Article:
And I had the perfect name for it. It was going to be called Every Tom Cruise Movie Ever Made. Because that was the kind of list you’d do! Cocktail, The Last Samurai, Risky Business, Minority Report, Interview with the Vampire, and Vanilla Sky (is vanilla a food?). Tom Cruise is fun to think about and so are his movies. The game would be about making all those other lists but we’d call it Every Tom Cruise Movie Ever Made as an example of the kind of list you’d make.

People were quick to point out the limitations of this title. “Nathan, people will think this game is just about Tom Cruise movies. It’d be like if you opened a store called Scissors, Scissors, Scissors and it didn’t only sell scissors.”

It’s not exactly like that, but I guess I get your point, fictional person I made up.

I put the title on hold for the time being and made a bunch of category cards. And I wanted the category cards to all be good. To be mostly stuff people already knew and that you wouldn’t need to have a lot of specialized knowledge about. No trivia, just saying the names of the things.

Prototype cards for the game Everything Ever, Every Coffee Brand &  Every Movie With A Horse In It

The criteria for categories:

  • TIMELESS – so that they won’t feel outdated in a year or two.
  • UNIVERSAL – so that adults and kids and people from different backgrounds could easily play together.
  • INTERESTING – so that nothing feels expected or basic.
  • CONCRETE – so that there’s little to no wiggle room on what constitutes a correct answer. Either it’s a character who’s made out of food or it isn’t. Either it’s a TV show with puppets or not.
  • ABUNDANT – so that each one gives you lots of options. If we couldn’t think of 10-15 examples for a category, we cut it.

"Danielle Deley is a super-talented artist, and she did all this amazing art"

Art collage for Everything Ever

So I came up with 469 category cards and we thought they were all fun. And my friend Danielle Deley is a super-talented artist, and she did all this amazing art for the cards in her distinctive style.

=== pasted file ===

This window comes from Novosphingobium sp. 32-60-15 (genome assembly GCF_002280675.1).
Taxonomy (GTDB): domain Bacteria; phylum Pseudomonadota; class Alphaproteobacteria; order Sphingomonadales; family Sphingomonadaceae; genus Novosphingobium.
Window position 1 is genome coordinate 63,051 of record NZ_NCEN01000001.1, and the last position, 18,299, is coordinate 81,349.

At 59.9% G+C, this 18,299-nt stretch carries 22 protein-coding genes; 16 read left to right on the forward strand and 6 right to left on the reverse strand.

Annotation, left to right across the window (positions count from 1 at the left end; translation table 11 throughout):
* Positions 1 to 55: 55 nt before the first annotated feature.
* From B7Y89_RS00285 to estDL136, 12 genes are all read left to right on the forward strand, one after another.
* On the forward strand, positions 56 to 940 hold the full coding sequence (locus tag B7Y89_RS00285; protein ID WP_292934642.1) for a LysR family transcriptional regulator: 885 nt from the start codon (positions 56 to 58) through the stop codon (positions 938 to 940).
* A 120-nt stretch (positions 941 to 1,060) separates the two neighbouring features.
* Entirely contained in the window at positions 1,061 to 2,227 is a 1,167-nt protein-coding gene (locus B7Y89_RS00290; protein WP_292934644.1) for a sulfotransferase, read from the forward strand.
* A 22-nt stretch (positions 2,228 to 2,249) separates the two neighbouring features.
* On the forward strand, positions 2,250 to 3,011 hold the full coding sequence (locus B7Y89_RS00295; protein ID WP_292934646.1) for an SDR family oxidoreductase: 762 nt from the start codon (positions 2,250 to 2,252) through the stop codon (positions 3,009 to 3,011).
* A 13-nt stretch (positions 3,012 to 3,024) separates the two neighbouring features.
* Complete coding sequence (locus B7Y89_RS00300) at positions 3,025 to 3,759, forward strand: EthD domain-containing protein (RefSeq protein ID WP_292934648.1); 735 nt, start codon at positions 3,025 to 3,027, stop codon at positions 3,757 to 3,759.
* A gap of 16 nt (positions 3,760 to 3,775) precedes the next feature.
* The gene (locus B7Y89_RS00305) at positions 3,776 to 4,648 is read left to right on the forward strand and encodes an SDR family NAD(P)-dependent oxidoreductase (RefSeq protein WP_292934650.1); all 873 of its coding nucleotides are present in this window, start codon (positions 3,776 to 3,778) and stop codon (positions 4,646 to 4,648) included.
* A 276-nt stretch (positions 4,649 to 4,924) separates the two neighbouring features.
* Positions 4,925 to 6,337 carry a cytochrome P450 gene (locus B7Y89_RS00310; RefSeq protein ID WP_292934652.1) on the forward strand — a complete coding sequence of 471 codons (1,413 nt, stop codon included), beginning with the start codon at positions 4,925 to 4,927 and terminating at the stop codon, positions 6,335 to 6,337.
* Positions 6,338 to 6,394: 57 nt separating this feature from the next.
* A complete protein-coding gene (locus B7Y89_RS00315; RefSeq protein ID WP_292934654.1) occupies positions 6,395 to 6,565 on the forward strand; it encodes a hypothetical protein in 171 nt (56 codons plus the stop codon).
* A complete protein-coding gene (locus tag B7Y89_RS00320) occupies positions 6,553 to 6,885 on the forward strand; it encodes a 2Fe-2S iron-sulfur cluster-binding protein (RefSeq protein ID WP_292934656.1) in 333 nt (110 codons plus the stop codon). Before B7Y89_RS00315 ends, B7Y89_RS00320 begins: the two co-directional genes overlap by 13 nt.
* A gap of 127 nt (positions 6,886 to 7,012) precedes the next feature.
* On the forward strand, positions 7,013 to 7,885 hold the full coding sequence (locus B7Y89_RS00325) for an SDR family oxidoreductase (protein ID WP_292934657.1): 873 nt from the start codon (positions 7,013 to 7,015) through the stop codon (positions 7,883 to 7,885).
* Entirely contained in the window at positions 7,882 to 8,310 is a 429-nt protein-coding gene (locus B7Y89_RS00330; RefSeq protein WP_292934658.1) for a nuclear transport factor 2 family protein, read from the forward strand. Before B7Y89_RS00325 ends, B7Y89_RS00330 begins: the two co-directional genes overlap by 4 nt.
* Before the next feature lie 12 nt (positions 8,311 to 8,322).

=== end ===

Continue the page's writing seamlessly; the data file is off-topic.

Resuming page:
Ok, what else. We added these judge cards, that you could use when people were giving iffy answers. THESE HELPED OUT A TON. Like, sometimes people would give answers that were technically correct, but they were annoying. The judge cards let you nudge an ill-intentioned player, or call them out when things got out of hand. And we were watching Law & Order when we had the idea for them, so we used authentic TV-judge language on them.

We printed up all these cards and kept playing, trying to squeeze the most fun we could out of them. And we quickly found out how much more fun it was to have to think of things in two different categories at the same time.

NOW we had a game!

Quick, name a Song with the Word “Time” in It and a Kind of Bean.
Name a Captain and a Kind of Furniture.
Name a Candy Bar and a Beatles Song.

“…Baby One More Time and chickpea!”
“Captain Kirk and nightstand!”
“Oh Henry and Hey Jude!”


And as we kept playtesting (I mean, really just playing), we thought there was no way to make this THREE TIMES AS FUN, so we didn’t even try until we realized that you could name one thing that’s in both categories.